Massive kudos to the folks in charge of the visuals here, especially the future cities. They come up with mighty original settings for this film, and they look good on the home screen.

Special Features: You get a bunch of behind-the-scenes stuff that add up to less than an hour and don’t really impress. 

When director J.J. Abrams created the alternate timeline with his brilliant 2009 Star Trek reboot, it gave the franchise a chance to construct all new adventures for Kirk and Spock. It also gave Abrams the opportunity to mess around with variations on characters and adventures that we have already seen.

Such is the case with the exhilarating Star Trek Into Darkness, a movie that includes elements of Star Trek II: The Wrath of Khan and “Space Seed” (a classic Trek TV episode).

The film starts with Chris Pine’s cocky Kirk getting himself into more trouble. He ignores Starfleet directives and rescues Spock (Zachary Quinto) from an erupting volcano, allowing a primitive alien species to set their eyes on a big UFO in the form of the U.S.S. Enterprise. Kirk gets demoted by Admiral Pike (Bruce Greenwood), but keeps a relatively high rank thanks to his pal Pike pulling some strings.

Back on Earth, a bomb goes off in London courtesy of renegade Starfleet officer John Harrison (Benedict Cumberbatch); that same officer attacks a gathering of Starfleet commanders soon thereafter. He is pissed off, and anybody in a Starfleet uniform is his target.

Kirk and Spock find themselves en route to Klingon territory, where their homegrown terrorist has gone to hide. They have unorthodox directives from Admiral Marcus (Peter Weller) to target and assassinate the terrorist from the skies using torpedoes. (Echoes of drone targeting and the U.S. hunt for Osama bin Laden, right?)

So … you have Klingons, terror in London, commanders getting attacked and volcanoes erupting with Vulcans in their belly. That’s a pretty damned good start to a sequel, no?

The true identity of Cumberbatch’s character might not come as a surprise. Heck, his real character name is listed in the cast on IMDB.com. As for me, I remained in the dark until some jackass uncorked a spoiler on the Internet a few weeks ago. Damn you, Internet reviewer. Damn you! The Internet is a fun thing, but it sure does wreak havoc on those fun movie secrets.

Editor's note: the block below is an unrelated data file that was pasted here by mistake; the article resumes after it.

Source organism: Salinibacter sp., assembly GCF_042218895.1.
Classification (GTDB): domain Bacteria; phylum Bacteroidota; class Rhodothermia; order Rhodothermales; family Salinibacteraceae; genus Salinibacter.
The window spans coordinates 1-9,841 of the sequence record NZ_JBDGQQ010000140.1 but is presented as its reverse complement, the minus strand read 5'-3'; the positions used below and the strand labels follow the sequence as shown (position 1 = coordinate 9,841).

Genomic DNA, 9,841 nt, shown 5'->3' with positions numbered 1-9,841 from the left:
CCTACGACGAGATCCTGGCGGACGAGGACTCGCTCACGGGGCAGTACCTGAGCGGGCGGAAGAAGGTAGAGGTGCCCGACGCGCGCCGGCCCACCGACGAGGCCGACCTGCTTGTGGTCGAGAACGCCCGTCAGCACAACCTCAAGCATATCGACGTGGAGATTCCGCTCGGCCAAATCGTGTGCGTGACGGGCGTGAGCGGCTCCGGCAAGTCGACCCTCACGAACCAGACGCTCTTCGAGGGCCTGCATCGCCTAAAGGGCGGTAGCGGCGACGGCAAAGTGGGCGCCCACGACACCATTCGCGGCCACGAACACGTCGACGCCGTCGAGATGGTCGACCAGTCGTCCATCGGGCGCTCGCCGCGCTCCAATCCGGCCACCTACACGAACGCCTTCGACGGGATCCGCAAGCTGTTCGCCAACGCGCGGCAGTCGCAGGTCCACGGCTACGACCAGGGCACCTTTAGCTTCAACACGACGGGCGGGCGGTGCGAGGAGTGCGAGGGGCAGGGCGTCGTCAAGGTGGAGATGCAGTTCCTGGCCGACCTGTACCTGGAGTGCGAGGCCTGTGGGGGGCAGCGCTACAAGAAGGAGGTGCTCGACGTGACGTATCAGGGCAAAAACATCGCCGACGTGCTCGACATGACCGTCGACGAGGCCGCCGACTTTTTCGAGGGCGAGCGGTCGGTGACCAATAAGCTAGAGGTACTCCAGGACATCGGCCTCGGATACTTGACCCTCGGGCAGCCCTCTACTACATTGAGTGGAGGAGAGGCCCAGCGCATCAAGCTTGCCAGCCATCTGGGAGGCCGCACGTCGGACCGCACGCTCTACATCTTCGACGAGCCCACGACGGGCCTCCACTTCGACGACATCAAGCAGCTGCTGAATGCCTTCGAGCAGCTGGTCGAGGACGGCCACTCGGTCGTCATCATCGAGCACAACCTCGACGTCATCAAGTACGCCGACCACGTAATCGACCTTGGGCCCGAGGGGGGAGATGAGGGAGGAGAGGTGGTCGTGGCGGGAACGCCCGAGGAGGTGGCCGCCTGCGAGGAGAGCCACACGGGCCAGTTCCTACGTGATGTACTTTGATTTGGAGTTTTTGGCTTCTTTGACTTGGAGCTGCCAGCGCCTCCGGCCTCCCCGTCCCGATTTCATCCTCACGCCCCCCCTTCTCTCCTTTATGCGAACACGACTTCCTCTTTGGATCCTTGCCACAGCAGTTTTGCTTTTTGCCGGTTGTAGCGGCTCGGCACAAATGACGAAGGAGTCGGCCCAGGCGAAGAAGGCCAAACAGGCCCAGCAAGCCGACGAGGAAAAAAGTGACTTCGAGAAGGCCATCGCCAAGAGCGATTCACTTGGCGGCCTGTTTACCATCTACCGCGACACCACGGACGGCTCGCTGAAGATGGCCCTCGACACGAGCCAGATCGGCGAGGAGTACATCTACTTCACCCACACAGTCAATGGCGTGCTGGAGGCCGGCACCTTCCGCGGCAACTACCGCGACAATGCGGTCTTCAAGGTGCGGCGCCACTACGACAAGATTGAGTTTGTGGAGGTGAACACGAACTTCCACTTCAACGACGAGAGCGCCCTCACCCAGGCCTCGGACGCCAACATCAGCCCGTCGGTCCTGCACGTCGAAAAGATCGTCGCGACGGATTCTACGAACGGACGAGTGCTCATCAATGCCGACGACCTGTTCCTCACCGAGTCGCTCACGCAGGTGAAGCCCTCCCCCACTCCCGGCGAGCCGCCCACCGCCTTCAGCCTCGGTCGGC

Abrams gets a little heavy-handed with the Sept. 11/War on Terror allegory, but he still keeps his movie effective, and even moving at times. As for his use of a tribble—the furry pests the Enterprise contended with in a famous series episode—it is my least-favorite part of the movie. The way the tribble is utilized makes no sense and feels like a stretch.

Abrams also oversteps a bit with pivotal late scene between Kirk and Spock that is a mirror version of an infamous scene in Khan. I don’t mind him messing with the Trek legacy, but keep it original. Bring back some famed characters, and hint at moments from franchise past, but don’t blatantly copy them. There’s a moment when Spock yells a particular word that got unintentional laughs from me.

Cumberbatch does a great riff on an old adversary, and his deep voice is one for the ages. He’s one of those anything-can-happen movie villains who is frightening, yet oddly virtuous. Weller gets his best role in years as Marcus, a flawed man with an imperialistic agenda that might have some people viewing him as the film’s real villain.

Alice Eve is another memorable new addition as Carol Marcus, the admiral’s daughter and a stowaway on the Enterprise. Some of you might remember a scientist from a previous Star Trek film with that same name. Well, from now on, you’ll remember Eve, who has an obligatory underwear scene that is right up there with Sigourney Weaver’s out-of-nowhere strip in the original Alien.

Pine and Quinto might not have you forgetting Shatner and Nimoy, but they have established themselves in their roles and can probably own them as long as they want. Zoe Saldana has many shining moments as Uhura.